The diversity and structure of the intestinal microbial community has a strong influence on life history. To understand how hosts and microbes interact, model organisms with comparatively simple microbial communities, such as the fruit fly (Drosophila melanogaster), offer key advantages. However, studies of the Drosophila microbiome are limited to a single point in time, because flies are typically sacrificed for DNA extraction. In order to test whether noninvasive approaches, such as sampling of fly feces, could be a means to assess fly-associated communities over time on the same cohort of flies, we compared the microbial communities of fly feces, dissected fly intestines, and whole flies across three different Drosophila strains. Bacterial species identified in either whole flies or isolated intestines were reproducibly found in feces samples. Although the bacterial communities of feces and intestinal samples were not identical, they shared similarities and obviously the same origin. In contrast to material from whole flies and intestines, feces samples were not compromised by Wolbachia spp. infections, which are widespread in laboratory and wild strains. In a proof-of-principle experiment, we showed that simple nutritional interventions, such as a high-fat diet or short-term starvation, had drastic and long-lasting effects on the micobiome. Thus, the analysis of feces can supplement the toolbox for microbiome studies in Drosophila, unleashing the full potential of such studies in time course experiments where multiple samples from single populations are obtained during aging, development, or experimental manipulations.
- Intake of specific fatty acids and fat alters growth, health, and titers following vaccination in dairy calves. [Journal Article]
- J Dairy Sci 2013 Sep; 96(9):5826-35.
Typical fatty acid profiles of milk and milk replacer (MR) differ. Calf MR in the United States are made from animal fat, which are low in short- and medium-chain fatty acids and linolenic acid. Two 56-d trials compared a control MR containing 27% crude protein and formulated with 3 fat and fatty acid compositions. The 3 MR treatments were (1) only animal fat totaling 17% fat (CON), (2) animal fat supplemented with butyrate, medium-chain fatty acids, and linolenic acid using a commercial product (1.25% NeoTec4 MR; Provimi North America, Brookville, OH) totaling 17% fat (fatty acid-supplemented; FA-S), and (3) milk fat totaling 33% fat (MF). The MR were fed at 660 g of dry matter from d 0 to 42 and weaned. Starter (20% crude protein) and water were fed ad libitum for 56 d. Trial 1 utilized Holstein calves (24 female, 24 male) during summer months and trial 2 utilized Holstein calves (48 male) during fall months. Calves (41±1 kg of initial body weight; 2 to 3d of age) were sourced from a single farm and housed in a naturally ventilated nursery without added heat. Calves were in individual pens with straw bedding. Calf was the experimental unit. Data for each trial were analyzed as a completely randomized design with a 3 (MR treatment) × 2 (sex) factorial arrangement of treatments in trial 1 with repeated measures and as a completely randomized design with 3 MR treatments in trial 2 with repeated measures. Preplanned contrast statements of treatments CON versus FA-S and CON versus MF were used to separate means. We found no interactions of MR treatment by sex. Calf average daily gain, hip width change, and feed efficiency differed (CON<FA-S; CON<MF). Days with abnormal fecal scores differed (CON>FA-S). Titers to bovine respiratory parainfluenza-3 and bovine virus diarrhea type 1 (vaccinations to these pathogens were on d 7 and 28) in serum samples taken on d 49 and 56 differed (CON<FA-S). Average and daily maximum skin tail temperatures based on automated measurements taken every 10 min differed (CON>FA-S; CON<MF). Concentrations of urea nitrogen and glucose in serum samples taken on d 7, 21, and 28 differed (CON>FA-S; CON>MF). Calves fed FA-S and MF had improved growth and feed efficiency compared with calves fed CON, whereas calves fed FA-S also had improved measurements related to health and immunity.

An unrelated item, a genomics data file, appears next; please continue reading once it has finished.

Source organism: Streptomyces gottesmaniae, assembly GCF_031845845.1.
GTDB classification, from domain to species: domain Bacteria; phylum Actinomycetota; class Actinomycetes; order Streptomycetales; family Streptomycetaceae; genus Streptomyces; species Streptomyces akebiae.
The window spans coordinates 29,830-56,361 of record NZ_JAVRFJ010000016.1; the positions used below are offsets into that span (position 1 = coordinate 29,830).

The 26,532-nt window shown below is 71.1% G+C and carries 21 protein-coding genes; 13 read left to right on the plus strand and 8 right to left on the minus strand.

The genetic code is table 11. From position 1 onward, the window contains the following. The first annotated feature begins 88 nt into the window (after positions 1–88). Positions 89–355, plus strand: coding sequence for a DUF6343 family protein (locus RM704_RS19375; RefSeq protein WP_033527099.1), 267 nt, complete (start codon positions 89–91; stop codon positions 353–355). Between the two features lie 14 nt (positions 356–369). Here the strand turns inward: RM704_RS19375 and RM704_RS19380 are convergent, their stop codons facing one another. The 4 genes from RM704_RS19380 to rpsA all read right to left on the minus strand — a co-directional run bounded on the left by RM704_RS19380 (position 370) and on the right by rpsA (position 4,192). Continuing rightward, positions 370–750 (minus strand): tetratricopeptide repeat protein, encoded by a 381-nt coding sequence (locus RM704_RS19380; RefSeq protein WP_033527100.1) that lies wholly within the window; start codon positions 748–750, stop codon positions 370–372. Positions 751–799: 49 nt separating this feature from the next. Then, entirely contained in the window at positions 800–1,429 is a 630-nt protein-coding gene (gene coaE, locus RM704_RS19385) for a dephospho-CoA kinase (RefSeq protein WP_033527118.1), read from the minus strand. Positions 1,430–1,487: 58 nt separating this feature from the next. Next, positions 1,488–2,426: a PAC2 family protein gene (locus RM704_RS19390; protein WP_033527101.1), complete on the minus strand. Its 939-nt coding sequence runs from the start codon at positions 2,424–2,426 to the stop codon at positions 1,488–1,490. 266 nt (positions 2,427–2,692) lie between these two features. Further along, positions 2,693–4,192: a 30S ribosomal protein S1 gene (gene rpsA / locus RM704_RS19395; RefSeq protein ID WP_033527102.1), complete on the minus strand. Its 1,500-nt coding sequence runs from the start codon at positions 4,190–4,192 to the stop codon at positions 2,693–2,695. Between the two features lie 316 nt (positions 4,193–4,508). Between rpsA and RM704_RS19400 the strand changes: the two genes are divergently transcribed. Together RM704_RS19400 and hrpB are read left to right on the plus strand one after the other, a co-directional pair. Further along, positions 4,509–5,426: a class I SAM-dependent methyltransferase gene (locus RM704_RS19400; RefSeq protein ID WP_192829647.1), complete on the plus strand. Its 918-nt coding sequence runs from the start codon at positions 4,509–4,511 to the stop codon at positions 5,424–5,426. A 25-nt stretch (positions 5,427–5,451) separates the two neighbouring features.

- Dietary fructose induces endotoxemia and hepatic injury in calorically controlled primates. [Journal Article, Research Support, N.I.H., Extramural, Research Support, Non-U.S. Gov't]
- Am J Clin Nutr 2013 Aug; 98(2):349-57.